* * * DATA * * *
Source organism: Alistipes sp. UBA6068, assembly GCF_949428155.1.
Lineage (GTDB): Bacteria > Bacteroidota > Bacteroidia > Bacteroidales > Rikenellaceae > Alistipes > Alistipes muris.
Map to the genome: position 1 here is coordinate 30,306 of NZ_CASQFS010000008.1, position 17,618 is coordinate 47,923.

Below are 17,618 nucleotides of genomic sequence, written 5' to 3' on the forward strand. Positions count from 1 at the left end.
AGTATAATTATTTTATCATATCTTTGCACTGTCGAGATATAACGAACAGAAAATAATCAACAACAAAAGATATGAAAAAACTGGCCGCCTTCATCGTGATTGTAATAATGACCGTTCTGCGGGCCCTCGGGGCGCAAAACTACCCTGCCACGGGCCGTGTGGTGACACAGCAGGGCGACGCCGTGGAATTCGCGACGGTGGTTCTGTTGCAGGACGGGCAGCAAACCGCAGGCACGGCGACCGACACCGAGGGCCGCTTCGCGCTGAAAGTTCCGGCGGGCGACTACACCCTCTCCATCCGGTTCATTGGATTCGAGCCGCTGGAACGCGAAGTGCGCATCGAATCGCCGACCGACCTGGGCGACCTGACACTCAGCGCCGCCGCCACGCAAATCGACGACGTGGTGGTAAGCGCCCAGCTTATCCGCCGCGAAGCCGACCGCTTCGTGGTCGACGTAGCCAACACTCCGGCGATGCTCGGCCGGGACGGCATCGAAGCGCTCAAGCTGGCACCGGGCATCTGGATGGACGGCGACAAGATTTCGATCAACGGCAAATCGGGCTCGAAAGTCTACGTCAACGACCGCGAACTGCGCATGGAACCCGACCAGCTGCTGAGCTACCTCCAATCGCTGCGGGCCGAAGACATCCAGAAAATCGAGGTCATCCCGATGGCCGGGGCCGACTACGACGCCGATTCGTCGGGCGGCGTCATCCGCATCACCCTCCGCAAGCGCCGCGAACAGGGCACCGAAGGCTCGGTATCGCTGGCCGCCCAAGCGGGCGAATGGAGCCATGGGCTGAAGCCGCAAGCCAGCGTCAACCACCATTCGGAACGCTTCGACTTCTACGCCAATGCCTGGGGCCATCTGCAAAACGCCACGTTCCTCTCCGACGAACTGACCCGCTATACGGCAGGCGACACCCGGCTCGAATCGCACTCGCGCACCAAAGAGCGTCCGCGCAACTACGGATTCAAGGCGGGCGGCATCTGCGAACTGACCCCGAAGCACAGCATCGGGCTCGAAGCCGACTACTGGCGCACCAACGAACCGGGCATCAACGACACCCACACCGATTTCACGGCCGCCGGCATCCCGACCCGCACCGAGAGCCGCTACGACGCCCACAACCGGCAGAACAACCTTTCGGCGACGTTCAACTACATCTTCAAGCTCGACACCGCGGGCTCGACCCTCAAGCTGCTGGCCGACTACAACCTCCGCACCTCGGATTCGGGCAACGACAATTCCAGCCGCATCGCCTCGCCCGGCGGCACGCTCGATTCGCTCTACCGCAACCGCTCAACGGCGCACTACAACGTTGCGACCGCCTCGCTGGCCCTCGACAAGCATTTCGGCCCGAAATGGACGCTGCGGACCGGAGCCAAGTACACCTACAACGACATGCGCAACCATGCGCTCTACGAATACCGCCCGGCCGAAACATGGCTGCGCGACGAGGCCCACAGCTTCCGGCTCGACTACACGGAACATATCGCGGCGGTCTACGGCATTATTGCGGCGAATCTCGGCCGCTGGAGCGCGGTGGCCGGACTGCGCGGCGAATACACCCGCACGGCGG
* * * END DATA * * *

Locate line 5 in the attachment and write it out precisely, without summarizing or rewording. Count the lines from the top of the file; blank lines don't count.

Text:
AGTATAATTATTTTATCATATCTTTGCACTGTCGAGATATAACGAACAGAAAATAATCAACAACAAAAGATATGAAAAAACTGGCCGCCTTCATCGTGATTGTAATAATGACCGTTCTGCGGGCCCTCGGGGCGCAAAACTACCCTGCCACGGGCCGTGTGGTGACACAGCAGGGCGACGCCGTGGAATTCGCGACGGTGGTTCTGTTGCAGGACGGGCAGCAAACCGCAGGCACGGCGACCGACACCGAGGGCCGCTTCGCGCTGAAAGTTCCGGCGGGCGACTACACCCTCTCCATCCGGTTCATTGGATTCGAGCCGCTGGAACGCGAAGTGCGCATCGAATCGCCGACCGACCTGGGCGACCTGACACTCAGCGCCGCCGCCACGCAAATCGACGACGTGGTGGTAAGCGCCCAGCTTATCCGCCGCGAAGCCGACCGCTTCGTGGTCGACGTAGCCAACACTCCGGCGATGCTCGGCCGGGACGGCATCGAAGCGCTCAAGCTGGCACCGGGCATCTGGATGGACGGCGACAAGATTTCGATCAACGGCAAATCGGGCTCGAAAGTCTACGTCAACGACCGCGAACTGCGCATGGAACCCGACCAGCTGCTGAGCTACCTCCAATCGCTGCGGGCCGAAGACATCCAGAAAATCGAGGTCATCCCGATGGCCGGGGCCGACTACGACGCCGATTCGTCGGGCGGCGTCATCCGCATCACCCTCCGCAAGCGCCGCGAACAGGGCACCGAAGGCTCGGTATCGCTGGCCGCCCAAGCGGGCGAATGGAGCCATGGGCTGAAGCCGCAAGCCAGCGTCAACCACCATTCGGAACGCTTCGACTTCTACGCCAATGCCTGGGGCCATCTGCAAAACGCCACGTTCCTCTCCGACGAACTGACCCGCTATACGGCAGGCGACACCCGGCTCGAATCGCACTCGCGCACCAAAGAGCGTCCGCGCAACTACGGATTCAAGGCGGGCGGCATCTGCGAACTGACCCCGAAGCACAGCATCGGGCTCGAAGCCGACTACTGGCGCACCAACGAACCGGGCATCAACGACACCCACACCGATTTCACGGCCGCCGGCATCCCGACCCGCACCGAGAGCCGCTACGACGCCCACAACCGGCAGAACAACCTTTCGGCGACGTTCAACTACATCTTCAAGCTCGACACCGCGGGCTCGACCCTCAAGCTGCTGGCCGACTACAACCTCCGCACCTCGGATTCGGGCAACGACAATTCCAGCCGCATCGCCTCGCCCGGCGGCACGCTCGATTCGCTCTACCGCAACCGCTCAACGGCGCACTACAACGTTGCGACCGCCTCGCTGGCCCTCGACAAGCATTTCGGCCCGAAATGGACGCTGCGGACCGGAGCCAAGTACACCTACAACGACATGCGCAACCATGCGCTCTACGAATACCGCCCGGCCGAAACATGGCTGCGCGACGAGGCCCACAGCTTCCGGCTCGACTACACGGAACATATCGCGGCGGTCTACGGCATTATTGCGGCGAATCTCGGCCGCTGGAGCGCGGTGGCCGGACTGCGCGGCGAATACACCCGCACGGCGG